Skulls of the Shogun Hands-On Preview -- Turning the Tables on Turn-Based StrategyBy Alex Rubens - Posted Nov 23, 2011
When I hear “turn-based strategy,” I think of a large grid in which I move my players one at a time, wait for my opponent to do the same, and then move again. While Skulls of the Shogun is a turn-based strategy game, it breaks that mold and comes off feeling like more of an action game at times. Skulls of the Shogun is most easily described as a round-based strategic action game, which may be an entirely made up genre but fits the game so perfectly that I feel no need to change it.
Skulls of the Shogun tells the story of General Akamoto, a Japanese warlord out to exact revenge on the traitor who killed him. He is sent to the afterlife, but upon his arrival, the keepers of the afterlife do not believe that he is who he says he is, and force him to wait in an eternal line to enter the paradise that he had earned throughout his life. He sees this as a grave offense and rounds up former soldiers nearby to battle his way there.
Instead of dealing with a traditional grid or hex based movement pattern, Skulls of the Shogun allows the player to move freely about the map. This slight, but drastic, change brings with it a whole new style of play that divorces it from the style so prevalent in turn-based strategy games like Advance Wars. Skulls of the Shogun utilizes a movement radius that shows the player where the selected character is able to move before their turn is ended, but also allows them to move freely within the circle should they move to attack then decide against it.
There are three basic units besides the General, and each has their own specific set of strengths and weaknesses. The basic infantry is great for close quarters combat but has to be very close to the enemy to attack. The archer is the opposite, dealing damage from afar but significantly less damage is done. The horseman is a mix of the two with a powerful attack, but he can also attack from a distance.
Attack points and hit points that vary between units can be increased by eating the skulls of fallen enemies. These skulls are edible as soon as an enemy is killed. Eat enough skulls and the character will increase in level, offering increased abilities such as being able to perform two attacks per order.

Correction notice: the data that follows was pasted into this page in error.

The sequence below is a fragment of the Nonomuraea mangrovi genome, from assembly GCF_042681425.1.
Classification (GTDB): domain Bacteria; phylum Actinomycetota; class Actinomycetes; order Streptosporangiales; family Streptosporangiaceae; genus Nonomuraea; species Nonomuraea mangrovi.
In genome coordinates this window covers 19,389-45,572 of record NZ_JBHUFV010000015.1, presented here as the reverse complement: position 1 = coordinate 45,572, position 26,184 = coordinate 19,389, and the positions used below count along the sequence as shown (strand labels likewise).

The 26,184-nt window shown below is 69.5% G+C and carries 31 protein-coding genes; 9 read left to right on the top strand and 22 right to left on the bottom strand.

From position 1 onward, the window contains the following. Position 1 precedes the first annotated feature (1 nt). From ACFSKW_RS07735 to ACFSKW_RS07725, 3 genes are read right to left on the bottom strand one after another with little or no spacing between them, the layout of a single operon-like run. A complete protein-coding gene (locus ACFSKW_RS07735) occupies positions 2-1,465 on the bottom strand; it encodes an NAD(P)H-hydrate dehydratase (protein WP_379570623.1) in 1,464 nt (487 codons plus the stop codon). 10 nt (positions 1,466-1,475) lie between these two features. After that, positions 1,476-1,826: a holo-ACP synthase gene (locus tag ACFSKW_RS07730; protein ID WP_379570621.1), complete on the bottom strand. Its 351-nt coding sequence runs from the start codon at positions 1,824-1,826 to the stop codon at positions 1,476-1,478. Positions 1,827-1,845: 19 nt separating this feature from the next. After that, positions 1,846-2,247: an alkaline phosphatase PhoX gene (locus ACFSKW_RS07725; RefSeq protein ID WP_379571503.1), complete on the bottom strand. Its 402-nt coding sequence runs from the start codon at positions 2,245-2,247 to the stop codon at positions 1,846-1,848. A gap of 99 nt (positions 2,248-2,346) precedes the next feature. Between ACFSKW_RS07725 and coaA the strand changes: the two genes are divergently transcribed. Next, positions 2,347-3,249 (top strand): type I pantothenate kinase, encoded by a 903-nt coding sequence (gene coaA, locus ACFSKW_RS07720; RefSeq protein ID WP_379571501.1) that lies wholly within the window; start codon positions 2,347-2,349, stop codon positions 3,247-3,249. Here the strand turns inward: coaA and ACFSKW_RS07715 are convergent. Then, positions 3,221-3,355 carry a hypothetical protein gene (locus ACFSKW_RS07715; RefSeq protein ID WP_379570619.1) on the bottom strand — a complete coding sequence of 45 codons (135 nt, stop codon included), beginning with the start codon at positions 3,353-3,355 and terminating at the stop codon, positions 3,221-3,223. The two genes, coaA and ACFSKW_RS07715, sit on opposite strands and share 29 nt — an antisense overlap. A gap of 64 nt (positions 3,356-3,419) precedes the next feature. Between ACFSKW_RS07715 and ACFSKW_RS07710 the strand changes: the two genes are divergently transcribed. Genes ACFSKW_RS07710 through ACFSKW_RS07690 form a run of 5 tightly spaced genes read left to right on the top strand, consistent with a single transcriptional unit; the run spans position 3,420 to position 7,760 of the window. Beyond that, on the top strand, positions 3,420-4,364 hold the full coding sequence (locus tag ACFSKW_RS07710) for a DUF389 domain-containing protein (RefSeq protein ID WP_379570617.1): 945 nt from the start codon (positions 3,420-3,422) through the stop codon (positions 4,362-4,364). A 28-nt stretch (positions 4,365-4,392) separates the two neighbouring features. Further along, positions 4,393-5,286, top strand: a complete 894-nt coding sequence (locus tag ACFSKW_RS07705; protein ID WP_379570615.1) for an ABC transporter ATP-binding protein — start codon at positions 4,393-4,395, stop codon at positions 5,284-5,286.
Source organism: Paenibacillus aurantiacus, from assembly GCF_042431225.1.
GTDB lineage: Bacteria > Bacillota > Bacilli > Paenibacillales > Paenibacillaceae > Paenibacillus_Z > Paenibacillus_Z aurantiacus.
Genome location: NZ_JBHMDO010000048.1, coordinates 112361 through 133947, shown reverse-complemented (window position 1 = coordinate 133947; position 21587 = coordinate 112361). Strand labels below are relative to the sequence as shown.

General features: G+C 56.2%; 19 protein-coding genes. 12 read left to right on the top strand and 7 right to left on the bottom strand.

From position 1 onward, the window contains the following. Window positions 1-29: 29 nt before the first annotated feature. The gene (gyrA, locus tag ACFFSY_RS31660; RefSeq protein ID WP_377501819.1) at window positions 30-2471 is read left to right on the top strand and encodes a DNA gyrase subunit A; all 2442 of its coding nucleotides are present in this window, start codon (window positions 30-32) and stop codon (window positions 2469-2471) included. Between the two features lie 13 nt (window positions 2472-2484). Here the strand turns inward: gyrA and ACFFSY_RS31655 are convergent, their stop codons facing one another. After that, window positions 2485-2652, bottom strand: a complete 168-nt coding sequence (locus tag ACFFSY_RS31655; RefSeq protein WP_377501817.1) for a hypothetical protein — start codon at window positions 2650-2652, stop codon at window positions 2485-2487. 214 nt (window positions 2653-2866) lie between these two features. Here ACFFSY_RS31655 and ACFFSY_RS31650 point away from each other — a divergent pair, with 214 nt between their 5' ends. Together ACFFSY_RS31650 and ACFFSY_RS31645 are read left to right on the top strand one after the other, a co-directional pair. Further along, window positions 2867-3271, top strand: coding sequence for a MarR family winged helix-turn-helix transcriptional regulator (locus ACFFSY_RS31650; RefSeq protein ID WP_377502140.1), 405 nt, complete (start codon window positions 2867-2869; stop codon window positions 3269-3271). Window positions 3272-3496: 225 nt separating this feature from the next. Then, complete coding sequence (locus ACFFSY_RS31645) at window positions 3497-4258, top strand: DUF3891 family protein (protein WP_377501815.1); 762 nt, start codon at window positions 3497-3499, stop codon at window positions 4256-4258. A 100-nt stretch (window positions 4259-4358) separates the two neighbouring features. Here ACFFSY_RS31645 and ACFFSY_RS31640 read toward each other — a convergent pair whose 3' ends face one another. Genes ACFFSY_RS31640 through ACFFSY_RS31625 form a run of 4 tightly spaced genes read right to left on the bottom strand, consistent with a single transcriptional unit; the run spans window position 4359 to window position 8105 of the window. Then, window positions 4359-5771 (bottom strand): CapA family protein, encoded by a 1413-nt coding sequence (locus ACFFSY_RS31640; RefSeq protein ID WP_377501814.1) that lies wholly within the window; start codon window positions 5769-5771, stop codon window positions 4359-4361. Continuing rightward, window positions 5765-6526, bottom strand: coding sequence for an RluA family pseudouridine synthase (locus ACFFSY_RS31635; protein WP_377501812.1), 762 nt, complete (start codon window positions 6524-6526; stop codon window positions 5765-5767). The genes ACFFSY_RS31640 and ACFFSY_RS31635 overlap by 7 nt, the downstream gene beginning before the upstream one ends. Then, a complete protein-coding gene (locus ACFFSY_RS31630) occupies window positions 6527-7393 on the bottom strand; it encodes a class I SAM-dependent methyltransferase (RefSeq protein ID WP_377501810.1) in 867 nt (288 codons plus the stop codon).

The player is limited to five “orders” (actions) per turn, but being able to move five players, rather than one, per turn helps immensely. During each order, the player has several options: move, hold position, end turn, attack (if the player is in range of an enemy), and eat skull (if they are within range of a skull). If your General is in danger of being killed, characters can be put into a formation around the general to form a Spirit Wall. Enemies cannot break through the Spirit Wall as all character’s HP is raised temporarily as a defensive bonus.
Multiplayer is perhaps the most intriguing part of Skulls of the Shogun, as it pits up to four players against each other while never clearly defining who is against who. There are different maps depending on the amount of players active, but each one feels uniquely crafted and balanced for the appropriate number of players. Shrines and rice paddies populate the field, waiting to be haunted by the player. Once haunted, shires give the player an additional special unit that has a unique ability.
In the round I played, my opponent took control of the crow unit, which allowed him to move around the map and use Gust to blow my units off the edge of the map. Players can form alliances during multiplayer matches, enabling shared resources between the two. This could be used as both an incredibly strategic move or as a great way to grief people. Skulls of the Shogun can be played competitively both online or locally, even going as far as to offer Skulls on the Couch, a pass-the-controller mode.
Skulls of the Shogun isn’t your average turn-based strategy game, but that may just be what makes it so great. The humorous dialogue and charming presentation make for some genuinely funny moments that are enjoyable when experienced solo or with friends. Skulls of the Shogun brings much needed innovation to a stale genre that has done very little to break away from a familiar format. We can’t wait to see more of the game as its yet-unknown release approaches.